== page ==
In 1687, while on his journey that is recorded in his travel diary, he came to a small hermitage on Iwama Mountain and stayed there in retreat for some time.
It is said that he wrote his Frog haiku at that time.
The haiku reflects a moment of spontaneous enlightenment, upon hearing the sudden sound of a frog plopping into the water.
Here is the famous haiku:
“Furu ike ya-kawazu tobikomu-mizu no oto.”
“Old pond — frogs jumped in — sound of water.”
Another structure that stood out is the Fudō-dō temple hall, which is dedicated to the Light King, Fudō Myōō, where the annual goma fire ceremony is performed.
It was built during the Heian era (794 AD – 1185 AD).
It started to rain while we were making our way slowly down the steep mountain road.
We stopped to put on our raincoats and cover our day packs.
It was nearly four when we got back to the little restaurant by Ishiyama-dera Temple.
They had taken in the signs, but they were happy to make our food.
We had a very special cast iron rice dinner set.
The rice was organic and cooked in heavy cast iron, which crusts the bottom of the pot.
The set included goma tofu, made from sesame seeds, and small accompaniments.
It was so nice to get out of the rain and eat a home cooked meal.
When we returned to our ryokan guesthouse in Kyoto, the night watchman handed us a pamphlet from the Kyoto National Museum.
They had planned an exhibition from April- June in celebration of the Goddess Kannon, with antique statues and scroll paintings, celebrating the Saigoku 33 temple pilgrimage.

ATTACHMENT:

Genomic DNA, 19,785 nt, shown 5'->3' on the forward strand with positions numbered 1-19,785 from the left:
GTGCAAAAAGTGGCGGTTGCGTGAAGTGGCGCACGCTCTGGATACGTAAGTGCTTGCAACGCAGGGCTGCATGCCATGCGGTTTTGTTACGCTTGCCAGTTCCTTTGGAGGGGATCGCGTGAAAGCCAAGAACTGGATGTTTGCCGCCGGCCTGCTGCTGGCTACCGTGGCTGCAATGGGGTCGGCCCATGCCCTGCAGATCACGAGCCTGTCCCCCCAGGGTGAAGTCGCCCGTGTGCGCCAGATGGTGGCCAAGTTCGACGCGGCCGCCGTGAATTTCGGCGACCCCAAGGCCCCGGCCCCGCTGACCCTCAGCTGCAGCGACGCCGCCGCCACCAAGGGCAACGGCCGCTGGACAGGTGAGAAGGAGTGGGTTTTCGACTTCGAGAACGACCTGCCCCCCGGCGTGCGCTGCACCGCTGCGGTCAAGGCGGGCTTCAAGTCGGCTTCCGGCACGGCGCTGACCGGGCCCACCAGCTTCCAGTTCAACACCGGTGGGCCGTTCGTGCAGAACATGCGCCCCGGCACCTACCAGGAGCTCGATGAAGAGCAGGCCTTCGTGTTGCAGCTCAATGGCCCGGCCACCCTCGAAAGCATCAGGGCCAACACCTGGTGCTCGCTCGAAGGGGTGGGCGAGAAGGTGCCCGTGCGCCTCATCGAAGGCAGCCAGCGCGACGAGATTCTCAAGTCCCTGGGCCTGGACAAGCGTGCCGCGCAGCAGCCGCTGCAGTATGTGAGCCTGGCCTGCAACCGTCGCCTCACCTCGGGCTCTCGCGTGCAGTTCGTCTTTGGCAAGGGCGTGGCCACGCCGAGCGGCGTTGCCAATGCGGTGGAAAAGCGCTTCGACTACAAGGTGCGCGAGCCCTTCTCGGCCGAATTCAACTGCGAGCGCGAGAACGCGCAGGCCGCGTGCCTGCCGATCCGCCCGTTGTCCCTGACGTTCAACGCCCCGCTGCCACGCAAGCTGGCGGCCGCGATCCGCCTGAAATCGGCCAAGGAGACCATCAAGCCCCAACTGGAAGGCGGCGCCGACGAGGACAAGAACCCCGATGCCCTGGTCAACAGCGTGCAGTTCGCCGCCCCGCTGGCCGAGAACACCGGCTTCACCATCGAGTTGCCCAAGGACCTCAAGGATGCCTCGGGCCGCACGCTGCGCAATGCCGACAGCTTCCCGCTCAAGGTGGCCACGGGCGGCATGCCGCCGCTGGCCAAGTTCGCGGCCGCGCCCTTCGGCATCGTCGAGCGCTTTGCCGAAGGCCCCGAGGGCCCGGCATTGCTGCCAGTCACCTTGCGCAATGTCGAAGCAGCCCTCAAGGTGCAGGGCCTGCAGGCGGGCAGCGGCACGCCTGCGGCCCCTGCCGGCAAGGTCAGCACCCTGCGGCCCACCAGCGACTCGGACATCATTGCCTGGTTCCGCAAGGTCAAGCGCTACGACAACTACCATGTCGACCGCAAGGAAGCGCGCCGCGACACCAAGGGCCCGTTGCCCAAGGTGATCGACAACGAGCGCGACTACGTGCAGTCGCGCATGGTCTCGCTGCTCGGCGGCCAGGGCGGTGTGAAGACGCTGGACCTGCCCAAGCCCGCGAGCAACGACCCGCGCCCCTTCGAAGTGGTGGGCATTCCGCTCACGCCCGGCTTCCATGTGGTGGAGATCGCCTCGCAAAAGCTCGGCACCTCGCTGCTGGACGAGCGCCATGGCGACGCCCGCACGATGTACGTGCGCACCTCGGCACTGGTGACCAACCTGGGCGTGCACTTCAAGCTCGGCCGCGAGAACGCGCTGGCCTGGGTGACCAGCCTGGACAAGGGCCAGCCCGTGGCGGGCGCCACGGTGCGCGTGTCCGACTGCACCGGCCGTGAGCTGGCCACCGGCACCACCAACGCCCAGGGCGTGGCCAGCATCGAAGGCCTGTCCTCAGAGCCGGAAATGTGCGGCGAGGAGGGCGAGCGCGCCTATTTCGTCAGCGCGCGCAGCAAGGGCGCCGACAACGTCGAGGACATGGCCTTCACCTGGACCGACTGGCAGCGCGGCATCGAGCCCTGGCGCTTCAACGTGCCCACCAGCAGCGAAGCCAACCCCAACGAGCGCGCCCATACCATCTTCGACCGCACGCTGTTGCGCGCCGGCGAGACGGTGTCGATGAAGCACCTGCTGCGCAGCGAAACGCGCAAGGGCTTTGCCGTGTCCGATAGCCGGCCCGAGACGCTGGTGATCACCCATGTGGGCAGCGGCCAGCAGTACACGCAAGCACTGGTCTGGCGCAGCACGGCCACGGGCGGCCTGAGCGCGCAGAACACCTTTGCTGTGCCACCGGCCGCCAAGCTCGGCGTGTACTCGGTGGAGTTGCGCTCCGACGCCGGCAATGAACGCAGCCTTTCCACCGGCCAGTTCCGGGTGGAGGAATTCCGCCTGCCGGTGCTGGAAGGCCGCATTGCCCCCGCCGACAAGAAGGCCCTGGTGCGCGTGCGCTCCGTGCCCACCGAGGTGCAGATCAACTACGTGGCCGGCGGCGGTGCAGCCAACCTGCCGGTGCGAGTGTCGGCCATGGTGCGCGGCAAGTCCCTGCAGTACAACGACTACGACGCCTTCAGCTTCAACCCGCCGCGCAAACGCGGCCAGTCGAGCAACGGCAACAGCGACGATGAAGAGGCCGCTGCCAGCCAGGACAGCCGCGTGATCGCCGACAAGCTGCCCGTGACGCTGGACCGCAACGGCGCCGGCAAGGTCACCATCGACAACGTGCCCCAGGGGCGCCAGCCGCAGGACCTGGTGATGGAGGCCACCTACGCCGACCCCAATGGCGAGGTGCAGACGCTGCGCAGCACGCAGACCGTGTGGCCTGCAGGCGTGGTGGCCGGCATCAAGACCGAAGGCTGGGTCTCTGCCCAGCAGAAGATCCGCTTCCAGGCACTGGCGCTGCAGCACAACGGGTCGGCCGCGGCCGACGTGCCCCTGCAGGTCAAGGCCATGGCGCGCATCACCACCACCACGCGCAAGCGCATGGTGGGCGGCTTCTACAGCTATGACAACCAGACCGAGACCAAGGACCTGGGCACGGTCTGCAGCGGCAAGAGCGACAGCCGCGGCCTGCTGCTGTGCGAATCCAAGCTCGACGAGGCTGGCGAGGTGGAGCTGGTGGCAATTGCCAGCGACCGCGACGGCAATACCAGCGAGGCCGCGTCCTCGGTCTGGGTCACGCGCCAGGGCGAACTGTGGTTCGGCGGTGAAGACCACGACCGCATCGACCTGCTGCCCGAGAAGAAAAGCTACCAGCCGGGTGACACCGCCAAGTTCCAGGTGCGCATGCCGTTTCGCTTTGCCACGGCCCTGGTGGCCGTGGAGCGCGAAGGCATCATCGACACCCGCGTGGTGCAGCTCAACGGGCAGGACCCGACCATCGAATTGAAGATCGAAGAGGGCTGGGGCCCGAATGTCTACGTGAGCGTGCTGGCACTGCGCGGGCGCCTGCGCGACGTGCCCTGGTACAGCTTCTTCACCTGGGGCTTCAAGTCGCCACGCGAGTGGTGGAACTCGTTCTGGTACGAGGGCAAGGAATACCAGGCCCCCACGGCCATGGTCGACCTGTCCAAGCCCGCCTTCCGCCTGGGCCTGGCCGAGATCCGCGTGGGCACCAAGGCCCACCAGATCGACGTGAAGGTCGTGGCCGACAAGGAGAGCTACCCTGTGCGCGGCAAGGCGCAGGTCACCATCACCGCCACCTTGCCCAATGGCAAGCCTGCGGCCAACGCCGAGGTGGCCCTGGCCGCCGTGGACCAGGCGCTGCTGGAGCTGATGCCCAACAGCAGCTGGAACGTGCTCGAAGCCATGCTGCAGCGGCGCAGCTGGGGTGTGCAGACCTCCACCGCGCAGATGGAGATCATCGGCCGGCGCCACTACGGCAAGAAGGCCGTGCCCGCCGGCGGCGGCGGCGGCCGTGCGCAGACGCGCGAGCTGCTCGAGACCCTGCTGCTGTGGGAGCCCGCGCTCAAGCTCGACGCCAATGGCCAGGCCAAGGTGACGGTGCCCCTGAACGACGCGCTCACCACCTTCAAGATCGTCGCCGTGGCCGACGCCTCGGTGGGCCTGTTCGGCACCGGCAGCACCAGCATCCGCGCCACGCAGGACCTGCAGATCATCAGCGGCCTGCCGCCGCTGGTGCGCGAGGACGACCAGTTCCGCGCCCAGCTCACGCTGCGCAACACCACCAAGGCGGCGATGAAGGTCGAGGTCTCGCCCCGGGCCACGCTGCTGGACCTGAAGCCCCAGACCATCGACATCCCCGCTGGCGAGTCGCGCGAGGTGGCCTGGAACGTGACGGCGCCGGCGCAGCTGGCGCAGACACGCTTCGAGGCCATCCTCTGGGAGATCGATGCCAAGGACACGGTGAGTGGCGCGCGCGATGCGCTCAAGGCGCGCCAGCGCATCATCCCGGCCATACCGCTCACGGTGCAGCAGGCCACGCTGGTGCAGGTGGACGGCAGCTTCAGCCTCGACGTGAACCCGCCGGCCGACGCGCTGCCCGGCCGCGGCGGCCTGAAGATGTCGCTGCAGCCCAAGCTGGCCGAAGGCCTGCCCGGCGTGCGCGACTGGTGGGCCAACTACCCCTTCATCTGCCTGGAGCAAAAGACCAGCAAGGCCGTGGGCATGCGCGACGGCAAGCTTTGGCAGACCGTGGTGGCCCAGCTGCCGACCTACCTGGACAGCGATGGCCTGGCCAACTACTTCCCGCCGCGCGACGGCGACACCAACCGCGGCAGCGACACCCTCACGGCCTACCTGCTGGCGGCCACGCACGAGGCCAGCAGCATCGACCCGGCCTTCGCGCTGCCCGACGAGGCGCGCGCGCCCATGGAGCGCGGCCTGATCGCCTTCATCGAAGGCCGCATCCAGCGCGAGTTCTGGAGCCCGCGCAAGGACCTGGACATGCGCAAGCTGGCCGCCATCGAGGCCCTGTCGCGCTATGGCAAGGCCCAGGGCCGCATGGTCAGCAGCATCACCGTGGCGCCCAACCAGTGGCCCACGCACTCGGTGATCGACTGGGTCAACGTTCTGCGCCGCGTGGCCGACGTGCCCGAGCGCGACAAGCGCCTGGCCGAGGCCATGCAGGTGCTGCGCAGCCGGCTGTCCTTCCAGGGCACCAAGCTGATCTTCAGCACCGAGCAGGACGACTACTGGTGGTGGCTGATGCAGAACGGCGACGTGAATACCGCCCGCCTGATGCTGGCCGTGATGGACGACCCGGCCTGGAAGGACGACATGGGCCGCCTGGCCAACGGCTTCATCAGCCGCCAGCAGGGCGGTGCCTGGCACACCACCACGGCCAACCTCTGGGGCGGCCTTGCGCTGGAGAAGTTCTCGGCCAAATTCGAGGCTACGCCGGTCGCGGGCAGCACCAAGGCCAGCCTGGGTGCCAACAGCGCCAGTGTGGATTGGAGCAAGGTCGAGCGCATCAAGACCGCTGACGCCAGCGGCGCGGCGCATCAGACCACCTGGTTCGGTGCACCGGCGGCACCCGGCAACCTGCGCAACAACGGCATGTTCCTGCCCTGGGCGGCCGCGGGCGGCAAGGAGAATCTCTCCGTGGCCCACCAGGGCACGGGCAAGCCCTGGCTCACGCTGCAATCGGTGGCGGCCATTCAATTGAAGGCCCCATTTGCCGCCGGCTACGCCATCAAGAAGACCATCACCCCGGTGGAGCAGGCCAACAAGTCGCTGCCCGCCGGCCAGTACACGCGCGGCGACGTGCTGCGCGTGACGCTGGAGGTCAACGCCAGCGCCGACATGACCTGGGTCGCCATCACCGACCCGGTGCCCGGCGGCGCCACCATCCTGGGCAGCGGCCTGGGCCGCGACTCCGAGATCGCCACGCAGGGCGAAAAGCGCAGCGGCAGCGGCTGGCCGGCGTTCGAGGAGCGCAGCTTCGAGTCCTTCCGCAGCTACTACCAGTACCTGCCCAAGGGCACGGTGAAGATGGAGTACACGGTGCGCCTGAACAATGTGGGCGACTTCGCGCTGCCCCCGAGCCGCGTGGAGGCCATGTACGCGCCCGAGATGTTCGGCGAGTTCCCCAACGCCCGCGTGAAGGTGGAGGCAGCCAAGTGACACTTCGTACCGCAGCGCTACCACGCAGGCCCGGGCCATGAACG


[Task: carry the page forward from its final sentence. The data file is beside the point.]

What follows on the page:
Now the museum is closed until further notice and the opening date of the exhibitions is unknown.
I guess the lady at the front desk who took our body temperaturesa while checking us in, felt she needed to do something nice, and gave us the brochure with the English writing on the origin of the pilgrimage.
There was a time in Japan, when we checked into a ryokan, they made us matcha tea and gave us traditional sweets, while a traditionally dressed lady was plucking the strings of the Koto for our listening pleasure.
Upon checkout, we got gifts of handmade ceramic bowls or tea cups, small sake bottles or beautifully wrapped traditional miso or sweets.
This has been replaced by the busy tourism days, when upon check in you get a list of warnings of what you must do and are not allowed to do, written in bold letters in English, Korean and Chinese.
In these Coronavirus days, they look at us suspiciously over their face masks when we check in, point a temperature gun to our foreheads and pry into our whole itinerary.
I would suggest that if you are not stuck in Japan like we are, do not travel during the coronavirus times….
Wait for some measure of sanity to return to the planet….
Wishing you well, and please know that you are forever a blessed and beloved child of God.
Forever safe, forever powerful in your true identity in God.
Tali and Jules
Steps walked – 24,634
18 km. walked
Active walking time – 4.5 hours
Total walking time today – 7 hours.
Total walking distance on the Saigoku to date – 615 km
Iwama-dera Temple #12 正法寺 (岩間寺 in Shiga
Ishiyama-dera Temple #13 石光山 (石山寺) in Shiga